Farmers can also support biodiversity by keeping portions of their land wooded, especially land often referred to as waste sloughs, as seen in Dr. Andrew Hammermeister’s presentation: The Future of Biodiversity. Waste sloughs are natural lowlands prone to flooding and marshlike conditions. They serve little purpose to a farm’s agricultural system and are often ripped up purely to reduce weed risk. One way to build up these waste sloughs is to plant a variety of long grass species along both sides of the banks of any natural water flow. This can greatly reduce soil erosion, improve water quality and promote aquatic biodiversity. These areas can also have trees or shrubs added to them to turn them into buffer strips. Planting a variety of native species, including non-woody plants such as wildflowers and legumes, will enhance the space’s value to other species.

Farmers can tailor their wild spaces to attract specific species by following the motto “if you build it, they will come.” Farmers can select plants that will serve as a food source (or the food source of the food source in the case of wishing to attract carnivores like foxes or owls) and shelter for the desired species. Oaks, for instance, serve as an important food source to many animals and planting a mixture of red and white oaks will ensure an annual harvest of acorns. Additional features like nesting boxes can be added to further encourage the presence of specific wildlife.

To maximize the benefits of these natural spaces, make them as wide as possible. Many small animals will use these spaces as nesting and breeding areas and will need enough space to hide and mate in peace from the predators that roam the perimeters–humans included. Twenty metres on either side of the waterway will provide animals with enough cover.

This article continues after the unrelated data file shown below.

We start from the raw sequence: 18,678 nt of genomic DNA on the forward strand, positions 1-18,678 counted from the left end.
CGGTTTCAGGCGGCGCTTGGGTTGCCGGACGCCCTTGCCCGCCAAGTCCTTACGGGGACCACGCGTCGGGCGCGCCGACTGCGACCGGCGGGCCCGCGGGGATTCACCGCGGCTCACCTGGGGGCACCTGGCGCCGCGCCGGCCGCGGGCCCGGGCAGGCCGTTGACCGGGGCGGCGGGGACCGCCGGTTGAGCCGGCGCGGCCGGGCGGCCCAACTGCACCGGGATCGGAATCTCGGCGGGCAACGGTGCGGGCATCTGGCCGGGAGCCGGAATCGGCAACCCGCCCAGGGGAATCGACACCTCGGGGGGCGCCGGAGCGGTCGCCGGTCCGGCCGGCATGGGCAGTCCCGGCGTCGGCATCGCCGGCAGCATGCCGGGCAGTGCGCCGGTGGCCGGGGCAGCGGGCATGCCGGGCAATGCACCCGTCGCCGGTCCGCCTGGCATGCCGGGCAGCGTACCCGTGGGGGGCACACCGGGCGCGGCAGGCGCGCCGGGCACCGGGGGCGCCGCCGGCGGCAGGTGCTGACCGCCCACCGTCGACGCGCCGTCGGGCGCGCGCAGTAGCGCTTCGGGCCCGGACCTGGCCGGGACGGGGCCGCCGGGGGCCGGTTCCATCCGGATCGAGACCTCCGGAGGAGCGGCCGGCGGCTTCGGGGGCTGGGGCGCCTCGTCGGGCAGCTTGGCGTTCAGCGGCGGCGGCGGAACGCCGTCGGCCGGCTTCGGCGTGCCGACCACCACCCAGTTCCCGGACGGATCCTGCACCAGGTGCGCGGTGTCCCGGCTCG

Restoring and Enhancing Wetlands

Wetlands are extremely environmentally beneficial, serving as vital ecosystems for cycling water and storing carbon. They can easily complement other water management infrastructure such as dams, culverts, stormwater ponds and water treatment plants. On a global scale, 87 percent of wetlands have been drained, so adding wetlands to farms makes a great environmental contribution. Wetlands are also great for preventing runoff: compared to other bodies of water that collect and pool nutrients like phosphorus downstream, wetlands act as nutrient sinks and filter water. 

You will need to consult your region’s regulations and gather the correct permits to proceed with restoring a wetland. Once a farm has gained approval, restoring a wetland can be done by blocking drainage tiles and installing a basic water control structure. 

Duck Unlimited Canada’s Wetland Conversation Partner Program, funded by the government of Ontario, is designed to help Ontario’s landowners restore natural wetlands on their property.

When planning the features of a wetland, consider the goals of the landscape. Attracting waterfowl, for instance, requires a mixture of aquatic-emerging vegetation and open water space. To keep a wetland from supporting a persistent mosquito population, ensure that water levels are deep enough to support mosquito predators like frogs and dragonflies.

Pasture Land Enhancement